INDIANAPOLIS (Inside INdiana Business) — The owner of a historic building in downtown Indianapolis has sold a majority stake in the property, which is getting set for redevelopment. Turner Woodard, who has owned the Stutz Factory since 1992, has reached a deal with New York-based real estate firm SomeraRoad Inc., though financial terms were not disclosed.
The Stutz Factory includes five, four-story buildings connected by bridges. The building was home to the Stutz Motor Car Co., which built automobiles from 1911 to 1935. Eli Lilly and Co. (NYSE: LLY) acquired the building in 1940 for its creative packaging division, which remained until 1982.
The building had been vacant for a decade and Woodard transformed it into a business and arts center that has supported entrepreneurs and artists in the city. According to the building’s website, it is home to more than 150 tenants.
Woodard says it is equally important to preserve the history of the building, but also modernize them for future generations. He says he partnered with SomeraRoad because of the firm’s “unique and comprehensive approach” to revitalizing the building.
“The time is now, the time is right,” Woodard said in a news release. “We have had a lot of success with saving and developing the Stutz factory over the past 28 years. We made a lot of progress, as downtown has grown up around us, but it’s time to let our new and innovative partners add to and update the factory with modern features and amenities. This building has all of the authenticity that tenants want today, and we believe SomeraRoad has the experience and skillset to take it to the next level.”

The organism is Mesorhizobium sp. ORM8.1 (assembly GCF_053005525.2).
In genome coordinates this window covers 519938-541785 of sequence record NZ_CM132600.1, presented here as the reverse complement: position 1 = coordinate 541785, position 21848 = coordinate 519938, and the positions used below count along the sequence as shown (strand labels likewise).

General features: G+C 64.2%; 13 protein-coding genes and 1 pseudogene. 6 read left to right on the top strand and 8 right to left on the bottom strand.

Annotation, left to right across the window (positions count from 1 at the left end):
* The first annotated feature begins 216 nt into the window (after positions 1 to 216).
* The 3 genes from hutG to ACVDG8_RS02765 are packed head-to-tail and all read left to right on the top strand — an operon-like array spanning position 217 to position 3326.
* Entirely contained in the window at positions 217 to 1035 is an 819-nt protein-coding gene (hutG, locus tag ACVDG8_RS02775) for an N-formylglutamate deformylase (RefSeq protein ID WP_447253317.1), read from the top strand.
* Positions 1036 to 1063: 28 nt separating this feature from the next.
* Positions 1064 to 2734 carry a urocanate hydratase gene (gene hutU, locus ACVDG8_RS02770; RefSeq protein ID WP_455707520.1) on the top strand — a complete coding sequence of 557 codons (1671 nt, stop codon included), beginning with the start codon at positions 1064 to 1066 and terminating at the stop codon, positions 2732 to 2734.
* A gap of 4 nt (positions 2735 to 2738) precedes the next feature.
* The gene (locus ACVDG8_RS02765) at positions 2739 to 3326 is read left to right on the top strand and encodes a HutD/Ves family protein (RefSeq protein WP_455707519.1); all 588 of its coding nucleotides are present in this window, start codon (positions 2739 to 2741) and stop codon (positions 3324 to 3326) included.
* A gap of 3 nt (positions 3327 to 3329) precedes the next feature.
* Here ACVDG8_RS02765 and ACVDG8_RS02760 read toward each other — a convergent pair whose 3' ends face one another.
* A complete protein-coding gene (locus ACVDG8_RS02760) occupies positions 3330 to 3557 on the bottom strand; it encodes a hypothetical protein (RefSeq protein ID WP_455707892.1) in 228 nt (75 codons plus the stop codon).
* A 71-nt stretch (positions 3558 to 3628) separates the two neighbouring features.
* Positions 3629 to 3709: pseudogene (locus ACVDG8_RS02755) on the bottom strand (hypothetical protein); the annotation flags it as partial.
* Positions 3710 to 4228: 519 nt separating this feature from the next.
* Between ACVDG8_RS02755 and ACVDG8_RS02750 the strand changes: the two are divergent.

Specific plans for the building’s redevelopment have not yet been released. Woodard says, however, that SomeraRoad aims to collaborate with the building’s tenants on the project.
“Our company is aligned with Turner’s vision for the future of the property, and we have a team that shares his appreciation for the property’s history and cultural significance,” said SomeraRoad Founder and Principal Ian Ross. “We intend to take our time on the redevelopment of the Stutz, ensuring appropriate re-use and long-term success.”
Woodard says he and his son TJ will retain a minority ownership and consult on the redevelopment project.